How to Remove Rust Stains From Concrete

Learn how to clean rust off your concrete slab, driveway, or walkway.

Splattered rust stains on concrete

The Spruce / Sarah Lee

Project Overview
  • Working Time: 1 - 5 hrs
  • Total Time: 1 hr, 30 mins - 5 hrs, 30 mins
  • Skill Level: Beginner
  • Estimated Cost: $25 to $50

Driveways, walkways, and concrete slabs are commonly installed around the home to help support a garage or shed, provide a place for vehicles to park, or give you and your guests a clear path to and from the home. However, concrete can become stained by rust from various sources, and the unsightly stains stick out, reducing the curb appeal and aesthetic appeal of the home. Common causes of rust-stained concrete include metal-bottomed furniture, corroding bar supports in the concrete, leaks from rusted and worn gutter systems, or even rust in the water for those who have a well system.

While rust-stained concrete won't impact the efficacy of the driveway, walkway, or concrete slab, it does give the concrete a worn, dirty appearance that stands out next to rust-free concrete. Take the following steps to remove rust stains from your concrete.

What You'll Need

Equipment / Tools

  • Bucket
  • Sponge
  • Nylon-bristle scrub brush
  • Hose
  • Pressure washer


  • Dish soap
  • Lemon juice
  • White vinegar
  • Rust remover
  • Trisodium phosphate (TSP)
  • Hydrochloric acid


Materials and tools to remove rust stains from concrete

The Spruce / Sarah Lee

  1. Wash the Concrete

    In order to get the best results, it's necessary to rinse and wash the concrete to remove any dust, dirt, or other debris that could create a barrier between the rust-stain removal solution and the rust-stained concrete. Mix dish soap and warm water in a bucket, then wash the concrete with a sponge or scrub brush. Use a hose or pressure washer to rinse the concrete after washing, then let the concrete dry before proceeding.


    When using a pressure washer to prep the concrete, be sure to use the correct nozzle so that you don't damage the surface.

    Concrete floor washed and scrubbed with dish soap and water and scrub brush

    The Spruce / Sarah Lee

  2. Apply Rust-Stain Removal Solution

    When the concrete is clean and dry, you can apply the rust-stain removal solution. Choose an appropriate rust remover based on the severity of the stain.

    • Lemon juice is an effective option for dealing with minor stains. It needs to be poured on the rust-stained concrete and allowed to sit for about 10 minutes before scrubbing the concrete.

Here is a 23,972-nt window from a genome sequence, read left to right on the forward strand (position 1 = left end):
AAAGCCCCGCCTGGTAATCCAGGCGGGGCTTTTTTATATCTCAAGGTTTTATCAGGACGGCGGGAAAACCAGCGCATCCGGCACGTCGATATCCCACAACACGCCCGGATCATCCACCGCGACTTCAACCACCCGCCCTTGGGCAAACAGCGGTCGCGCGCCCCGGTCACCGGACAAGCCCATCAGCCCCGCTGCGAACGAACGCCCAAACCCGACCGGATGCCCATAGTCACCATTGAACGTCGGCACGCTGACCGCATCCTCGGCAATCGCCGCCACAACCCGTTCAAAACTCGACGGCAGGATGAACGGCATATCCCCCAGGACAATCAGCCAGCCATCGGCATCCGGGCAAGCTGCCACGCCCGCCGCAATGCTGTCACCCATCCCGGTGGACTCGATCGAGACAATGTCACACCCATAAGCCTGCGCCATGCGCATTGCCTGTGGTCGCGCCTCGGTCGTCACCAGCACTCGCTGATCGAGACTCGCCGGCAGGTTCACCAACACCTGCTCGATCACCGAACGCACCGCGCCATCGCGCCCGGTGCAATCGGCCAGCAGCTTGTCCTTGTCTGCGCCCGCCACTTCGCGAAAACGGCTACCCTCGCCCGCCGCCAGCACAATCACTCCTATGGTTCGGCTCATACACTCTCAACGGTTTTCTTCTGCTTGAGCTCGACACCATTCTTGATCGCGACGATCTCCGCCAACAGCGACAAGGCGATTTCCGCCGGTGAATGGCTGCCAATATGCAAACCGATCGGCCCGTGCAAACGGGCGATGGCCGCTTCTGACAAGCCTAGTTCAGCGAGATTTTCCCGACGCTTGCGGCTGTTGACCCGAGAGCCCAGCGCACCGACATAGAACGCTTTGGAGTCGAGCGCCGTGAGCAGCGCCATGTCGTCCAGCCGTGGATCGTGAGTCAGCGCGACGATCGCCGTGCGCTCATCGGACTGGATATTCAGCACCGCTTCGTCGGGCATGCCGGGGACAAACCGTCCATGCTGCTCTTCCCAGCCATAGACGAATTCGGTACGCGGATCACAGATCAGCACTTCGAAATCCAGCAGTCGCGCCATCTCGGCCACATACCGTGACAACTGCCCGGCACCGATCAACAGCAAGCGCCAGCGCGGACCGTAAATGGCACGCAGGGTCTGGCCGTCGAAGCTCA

• White vinegar is another option for minor stains, though it's more effective than lemon juice. Pour the vinegar on the affected concrete and allow it to sit for about 7 to 10 minutes before scrubbing. Rinse and repeat for moderately stubborn stains.
    • Commercial rust-stain removers may be necessary for major stains. Follow the manufacturer's directions for application and make sure to work in a well-ventilated area with appropriate protection, including safety gloves and safety glasses.
    • Tri-sodium phosphate (TSP) can be mixed with hot water to create a powerful rust-cleaning solution. Mix about 1/2 cup of TSP with 1/2 gallon of hot water. Make sure you are wearing gloves and safety glasses, then apply the mixture to the concrete. Allow it to sit for 15 to 20 minutes before scrubbing.
    • Hydrochloric acid can be used in extreme cases. Mix 2 cups of acid with 1 cup of water then apply the solution to the stain for about 5 to 10 minutes. Make sure to scrub and rinse quickly, because hydrochloric acid can stain the concrete blue if it's left on for too long.
    Lemon juice poured over rust stain on concrete

    The Spruce / Sarah Lee

  3. Scrub the Concrete

    Give the rust-removal solution enough time to soak in and begin to work before starting to scrub the surface of the concrete with a stiff-bristled nylon brush. This type of brush will help to scrub the rust stain away without damaging the concrete. Avoid using a metal-bristled brush because they can remove the protective layer on the concrete and expose the aggregate below.

    If you are working on a delicate or painted concrete surface, then you will want to opt for a sponge and warm water instead of a scrub brush. Just keep in mind that some rust-removal solutions will eat through paint as well as rust, so it's best to use a mild cleaner.

    Scrub brush removing rust stain from concrete

    The Spruce / Sarah Lee

  4. Rinse the Concrete

    Many rust-stain removal solutions will do damage to the concrete if they are not rinsed away after cleaning. Use a hose or pressure washer to ensure the rust remover is thoroughly rinsed off of the concrete when you are done scrubbing. If the stain remains, you may want to reapply the stain removal solution or switch to a more effective stain remover.

    Garden hose running water over concrete floor to rinse

    The Spruce / Sarah Lee

Tips to Keep Your Concrete Clean Longer

After you have gone through the process of scrubbing your concrete until it's rust-free, it's unlikely that you will want to repeat the process any time soon. To help prevent rust from staining the concrete, it's recommended to either seal the concrete yourself or have a professional seal the concrete about every 2 to 3 years.

Another way to help protect your concrete is to invest in a runner, outdoor carpet, or mat to go under your metal-bottomed furniture. Additionally, you can have the gutter system inspected for leaks. However, if the concrete was installed with metal support bars that are susceptible to rusting, the stains may actually be coming from inside the concrete. Make sure to only use non-corroding bar supports when you are laying your concrete.